Jets owner funds lupus research


WASHINGTON, May 8 (UPI) -- New York Jets owner Woody Johnson wants to make lupus research attractive to the best minds in the life sciences.

The philanthropist, whose full name is Robert Wood Johnson IV, is a member of the founding family of the Johnson & Johnson worldwide healthcare corporation. In establishing the Alliance for Lupus Research, he and other family members have made a multimillion-dollar commitment to funding the best and most aggressive research that could lead to significant improvement in the lives of victims of the auto-immune disease.


"All the donors' money goes to research," Johnson told United Press International in a phone interview. "No overhead. The board pays for the operating expenses."

Johnson said the alliance would like to increase the amount of money raised privately for lupus research in the United States from $3 million to $50 million per year. A lunch last summer with the New York Jets raised $1.5 million.


"We're at a running rate of about $15 million right now," Johnson said. "We're starting a walk program across the country."

On Wednesday night, the alliance will hold its annual dinner at the Waldorf-Astoria in New York. Robert W. Pittman and Richard D. Parsons, AOL Time Warner co-chief operating officers, will be honored at the event, at which CNN anchor Paula Zahn will be master of ceremonies. Actor-director Michael Douglas and other celebrities are expected to attend. Johnson estimates that the charity dinner will raise between $1.5 million and $2 million.

"My daughter has juvenile diabetes, and about 10 years ago I became chairman of the Juvenile Diabetes Research Foundation," Johnson explained. "We now raise from $125 million to $150 million per year just for researching the cure and treatment and prevention of juvenile diabetes.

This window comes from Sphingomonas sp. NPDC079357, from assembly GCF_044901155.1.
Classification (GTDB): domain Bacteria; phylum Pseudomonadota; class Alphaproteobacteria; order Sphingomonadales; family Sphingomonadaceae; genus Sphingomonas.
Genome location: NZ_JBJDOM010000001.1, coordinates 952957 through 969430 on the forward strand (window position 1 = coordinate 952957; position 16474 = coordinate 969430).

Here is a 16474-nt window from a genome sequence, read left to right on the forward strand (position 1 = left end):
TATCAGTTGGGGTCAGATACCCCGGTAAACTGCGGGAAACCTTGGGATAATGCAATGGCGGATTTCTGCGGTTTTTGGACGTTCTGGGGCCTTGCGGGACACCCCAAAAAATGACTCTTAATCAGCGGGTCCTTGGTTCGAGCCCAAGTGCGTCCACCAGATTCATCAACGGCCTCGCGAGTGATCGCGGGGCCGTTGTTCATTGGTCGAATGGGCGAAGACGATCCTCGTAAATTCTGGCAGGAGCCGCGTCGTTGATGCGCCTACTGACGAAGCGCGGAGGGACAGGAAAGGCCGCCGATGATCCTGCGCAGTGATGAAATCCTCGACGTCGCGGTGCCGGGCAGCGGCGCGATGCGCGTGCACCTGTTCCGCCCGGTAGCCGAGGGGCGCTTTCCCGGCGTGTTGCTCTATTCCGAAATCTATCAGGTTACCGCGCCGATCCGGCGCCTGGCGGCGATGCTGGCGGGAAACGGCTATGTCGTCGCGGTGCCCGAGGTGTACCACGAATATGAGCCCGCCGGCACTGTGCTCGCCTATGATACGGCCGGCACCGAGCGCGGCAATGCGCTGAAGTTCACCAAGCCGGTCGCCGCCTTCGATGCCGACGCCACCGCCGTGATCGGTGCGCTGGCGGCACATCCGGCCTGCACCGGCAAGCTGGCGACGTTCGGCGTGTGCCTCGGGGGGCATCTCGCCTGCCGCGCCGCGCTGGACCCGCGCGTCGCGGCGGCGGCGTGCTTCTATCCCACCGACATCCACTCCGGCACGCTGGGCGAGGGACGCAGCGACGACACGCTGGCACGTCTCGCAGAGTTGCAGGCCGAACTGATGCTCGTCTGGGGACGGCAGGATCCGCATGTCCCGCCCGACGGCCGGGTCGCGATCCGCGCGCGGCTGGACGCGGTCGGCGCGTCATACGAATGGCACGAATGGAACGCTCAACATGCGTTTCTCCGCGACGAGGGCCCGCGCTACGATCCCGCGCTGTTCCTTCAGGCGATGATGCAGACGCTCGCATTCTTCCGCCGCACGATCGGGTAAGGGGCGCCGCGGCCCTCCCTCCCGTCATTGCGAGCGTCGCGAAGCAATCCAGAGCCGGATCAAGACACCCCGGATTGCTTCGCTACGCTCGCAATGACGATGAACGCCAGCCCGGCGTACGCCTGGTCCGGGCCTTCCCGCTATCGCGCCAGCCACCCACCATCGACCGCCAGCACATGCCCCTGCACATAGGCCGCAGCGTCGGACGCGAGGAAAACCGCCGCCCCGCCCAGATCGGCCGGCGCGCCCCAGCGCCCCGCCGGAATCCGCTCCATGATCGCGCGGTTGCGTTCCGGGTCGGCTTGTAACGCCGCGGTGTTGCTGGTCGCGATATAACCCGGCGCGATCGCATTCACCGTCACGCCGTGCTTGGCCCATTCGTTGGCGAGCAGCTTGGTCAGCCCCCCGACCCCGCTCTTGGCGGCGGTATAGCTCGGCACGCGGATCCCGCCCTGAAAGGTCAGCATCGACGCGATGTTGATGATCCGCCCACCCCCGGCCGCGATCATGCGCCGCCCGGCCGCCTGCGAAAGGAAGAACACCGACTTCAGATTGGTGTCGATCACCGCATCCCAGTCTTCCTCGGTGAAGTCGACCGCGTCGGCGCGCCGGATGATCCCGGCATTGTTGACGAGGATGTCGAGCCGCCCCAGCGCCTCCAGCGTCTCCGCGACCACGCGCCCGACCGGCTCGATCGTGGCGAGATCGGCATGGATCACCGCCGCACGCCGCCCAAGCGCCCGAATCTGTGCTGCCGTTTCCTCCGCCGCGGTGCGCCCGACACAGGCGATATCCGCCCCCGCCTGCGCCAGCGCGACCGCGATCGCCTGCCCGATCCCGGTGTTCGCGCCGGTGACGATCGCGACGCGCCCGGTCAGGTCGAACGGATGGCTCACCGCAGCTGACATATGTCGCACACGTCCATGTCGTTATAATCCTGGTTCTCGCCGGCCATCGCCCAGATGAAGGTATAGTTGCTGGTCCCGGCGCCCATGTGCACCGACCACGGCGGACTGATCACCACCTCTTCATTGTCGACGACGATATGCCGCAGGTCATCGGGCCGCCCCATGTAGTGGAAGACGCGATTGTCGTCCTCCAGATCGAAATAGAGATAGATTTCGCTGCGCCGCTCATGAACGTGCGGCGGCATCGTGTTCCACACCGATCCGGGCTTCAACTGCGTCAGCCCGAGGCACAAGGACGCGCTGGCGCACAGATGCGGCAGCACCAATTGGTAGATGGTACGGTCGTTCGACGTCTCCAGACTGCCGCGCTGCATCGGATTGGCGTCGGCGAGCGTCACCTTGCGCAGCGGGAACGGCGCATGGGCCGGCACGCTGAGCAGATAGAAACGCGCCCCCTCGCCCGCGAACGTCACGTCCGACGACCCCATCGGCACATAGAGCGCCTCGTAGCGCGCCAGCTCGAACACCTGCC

"After another member of my family was diagnosed with lupus about six years ago, I looked around and saw that there was really no organized research attack on the problems facing people with lupus. And so we started the Alliance for Lupus Research basically modeled on the Juvenile Diabetes Research Foundation ... grass-roots based, to raise money to fund peer-reviewed research."


Ralph Snyderman, chancellor of health affairs at Duke University Medical Center, runs the alliance's scientific advisory board, which sets the research objectives. Snyderman recruited to the board eminent researchers in basic and applied science from industry and academia.

Grant proposals are graded by peer review, Johnson said, and the alliance funds those rated highest.

Lupus is a very hard disease to diagnose because it often mimics other illnesses or has transient symptoms. Although it can occur in children, older people or men, nine out of 10 victims are women. In most cases, symptoms first appear during childbearing years. In the United States, it is three times more common among African-American women. It is also more prevalent among women of Hispanic, Asian and Native American descent.

In lupus the body's immune system is directed against its own tissues, causing life-threatening damage to such major organs as kidneys, lungs, the heart and the nervous system. For some reason, the incidence of lupus has tripled during the past four decades.

"What do we have to know to have an impact on this disease and the million or so mostly women who have it?" Johnson asked.

He said the alliance fills a function between the huge federally funded effort by the National Institutes of Health and the research done by the pharmaceutical companies.


"We try to translate the NIH research into clinical trials targeting specific science that we think will make a difference," he said. "News the patient can use."

The executive characterized the alliance's research as having a higher risk of failure than that done by the NIH, but also having a potentially high reward. "And the National Institutes of Health is not doing a lot of lupus research," he said.

Lupus patients now must take steroids to suppress the auto-immune response. "That's a very, very tough thing on the body," Johnson said.

Renowned University of Washington geneticist Mary-Claire King identified the BRCA1 gene, which is implicated in certain types of inherited breast cancer. Johnson said that early in her career King decided that she wanted to work on a woman's disease, and the two most prominent were breast cancer and lupus. "The reason she went to breast cancer is that's where the money is."

Johnson wants to provide scientists with financial opportunities and incentives to do research on lupus.

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